JScreen helps prospective parents determine risk for genetic diseases
By Yael D Sherman | Emory Medicine | June 20, 2014
When Michael Chanin moved back to Atlanta from Dallas, his great-aunt set him up on a blind date.
"There's a girl who just moved back to town," she said. "You should meet her. She's the granddaughter of one of my friends."
Though Chanin was skeptical of his great-aunt's matchmaking prowess, he agreed to meet Amanda Weinberg who, fresh from New York, agreed to meet him as well. "Our first date was phenomenal," Chanin says. Two years later, they got engaged.
Chanin and Weinberg started pre-marriage counseling at their synagogue with Rabbi Peter Berg. Along with discussing expectations, children, and potential areas of conflict with the couple, Rabbi Berg asked them to "get their JScreen."
A nonprofit public health initiative based at Emory's School of Medicine, JScreen is an at-home genetic screening program that allows individuals and couples to screen for more than 80 hereditary diseases, 19 of which are predominant in the Jewish community.
Rather than predicting an individual's own health risks, JScreen helps prospective parents learn about their risk for passing devastating and sometimes lethal genetic conditions on to their children. In addition, JScreen, which launched last fall, offers education and counseling to help people understand their results, says Karen Grinzaid, an instructor in Emory's Department of Human Genetics and JScreen's senior director of outreach initiatives.
Almost 80% of babies with a genetic disease are born to parents with no known family history. For Ashkenazi Jews like Chanin and Weinberg, the risk for genetic disease is higher than for the general population. Nearly one in four Ashkenazi Jews carries a gene for a serious genetic disease.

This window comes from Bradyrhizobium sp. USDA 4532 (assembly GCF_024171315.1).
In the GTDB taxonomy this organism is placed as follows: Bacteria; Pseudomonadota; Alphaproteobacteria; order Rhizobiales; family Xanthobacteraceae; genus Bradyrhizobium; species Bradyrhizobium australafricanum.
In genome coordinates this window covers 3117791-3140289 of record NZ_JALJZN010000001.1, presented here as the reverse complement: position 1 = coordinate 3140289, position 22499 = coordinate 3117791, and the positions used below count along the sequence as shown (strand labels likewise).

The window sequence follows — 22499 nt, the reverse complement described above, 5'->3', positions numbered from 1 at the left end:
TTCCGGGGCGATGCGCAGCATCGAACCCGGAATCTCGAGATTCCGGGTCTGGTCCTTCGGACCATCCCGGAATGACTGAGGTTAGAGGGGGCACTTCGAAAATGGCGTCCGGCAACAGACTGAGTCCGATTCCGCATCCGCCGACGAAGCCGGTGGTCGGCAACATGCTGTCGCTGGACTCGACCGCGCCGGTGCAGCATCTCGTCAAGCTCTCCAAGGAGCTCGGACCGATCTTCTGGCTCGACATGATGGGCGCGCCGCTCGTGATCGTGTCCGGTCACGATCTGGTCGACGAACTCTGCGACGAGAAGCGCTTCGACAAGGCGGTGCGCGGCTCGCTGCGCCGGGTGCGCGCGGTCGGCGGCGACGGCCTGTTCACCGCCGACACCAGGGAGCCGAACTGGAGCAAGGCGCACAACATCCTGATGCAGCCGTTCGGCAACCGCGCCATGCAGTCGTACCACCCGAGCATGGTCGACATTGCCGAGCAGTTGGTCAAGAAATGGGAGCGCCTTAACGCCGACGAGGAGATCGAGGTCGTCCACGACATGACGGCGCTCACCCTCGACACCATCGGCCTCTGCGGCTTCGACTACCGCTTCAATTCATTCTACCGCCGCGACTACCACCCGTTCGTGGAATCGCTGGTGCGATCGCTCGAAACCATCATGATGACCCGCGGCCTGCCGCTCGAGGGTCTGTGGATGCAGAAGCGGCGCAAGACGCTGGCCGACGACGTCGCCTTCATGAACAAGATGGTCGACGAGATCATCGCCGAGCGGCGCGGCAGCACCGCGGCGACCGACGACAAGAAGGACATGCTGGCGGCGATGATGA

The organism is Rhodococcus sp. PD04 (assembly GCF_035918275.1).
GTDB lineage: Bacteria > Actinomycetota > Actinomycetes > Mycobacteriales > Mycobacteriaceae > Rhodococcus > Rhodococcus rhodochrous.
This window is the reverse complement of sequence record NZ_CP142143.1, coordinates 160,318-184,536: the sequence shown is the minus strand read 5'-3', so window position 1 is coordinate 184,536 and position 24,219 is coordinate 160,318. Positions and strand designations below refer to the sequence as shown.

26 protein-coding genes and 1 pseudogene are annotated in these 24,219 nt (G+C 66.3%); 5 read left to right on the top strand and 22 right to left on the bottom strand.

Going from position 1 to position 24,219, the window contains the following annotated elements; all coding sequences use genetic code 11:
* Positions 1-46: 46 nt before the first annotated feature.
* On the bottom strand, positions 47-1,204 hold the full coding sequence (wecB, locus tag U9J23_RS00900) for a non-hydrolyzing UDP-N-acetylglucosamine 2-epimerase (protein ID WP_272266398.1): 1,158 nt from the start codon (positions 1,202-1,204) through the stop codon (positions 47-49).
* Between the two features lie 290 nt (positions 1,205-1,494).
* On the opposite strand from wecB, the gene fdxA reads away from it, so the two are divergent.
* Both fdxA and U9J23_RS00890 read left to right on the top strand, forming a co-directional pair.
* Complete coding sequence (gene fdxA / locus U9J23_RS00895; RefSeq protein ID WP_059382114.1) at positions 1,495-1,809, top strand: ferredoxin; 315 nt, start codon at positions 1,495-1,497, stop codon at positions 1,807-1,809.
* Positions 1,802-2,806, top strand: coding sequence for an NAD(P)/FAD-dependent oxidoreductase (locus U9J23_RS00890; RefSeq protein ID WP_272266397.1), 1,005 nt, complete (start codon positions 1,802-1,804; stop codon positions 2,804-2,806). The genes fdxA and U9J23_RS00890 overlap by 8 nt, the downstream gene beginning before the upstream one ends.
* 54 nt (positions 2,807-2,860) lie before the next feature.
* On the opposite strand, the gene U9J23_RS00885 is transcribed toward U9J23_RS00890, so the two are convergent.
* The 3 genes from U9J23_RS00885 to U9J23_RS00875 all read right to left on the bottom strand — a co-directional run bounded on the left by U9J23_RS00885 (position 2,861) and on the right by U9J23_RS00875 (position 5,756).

According to an Emory survey, an estimated 75% of American Jews of reproductive age have not been tested for genetic disease, and 24% aren't aware they have an elevated risk of having a child with a genetic disease.
"Many women don't think about screening until they are pregnant, and that is a stressful time to screen and make decisions," says Tricia Page, director of Emory's Genetic Counseling Services and JScreen senior director. "There are two ways to find out if you are a carrier—to screen or to have an affected child. Our goal is preconception screening, which gives people the opportunity to plan."
The first online carrier screening program, JScreen allows people to request kits, learn about hereditary diseases, and speak to genetic counselors. While the program is focused on the Jewish population, those with mixed ancestry or even no Jewish ancestry can also be screened.
"It was easy," Weinberg says. "I filled out my name and insurance on the website and within a couple of weeks there was a package at the door." She did the saliva test and sent the kit back to the lab. Upon getting the results, Weinberg reviewed them with a genetics counselor over a private teleconference. She found that she was a carrier for Fanconi anemia and Niemann-Pick disease. "Jessica was wonderful," Weinberg says of her counselor. "I appreciate the time she took to discuss the diseases and answer my questions. It made the process as painless as possible."
Chanin also was tested, and found he was a carrier for Joubert syndrome. Because Chanin and Weinberg carry recessive genes for different diseases, the probability is that they would not have a problem. "It was a relief," Chanin says. "We can look forward to having kids with the comfort of knowing that we don't have to worry about genetic disease."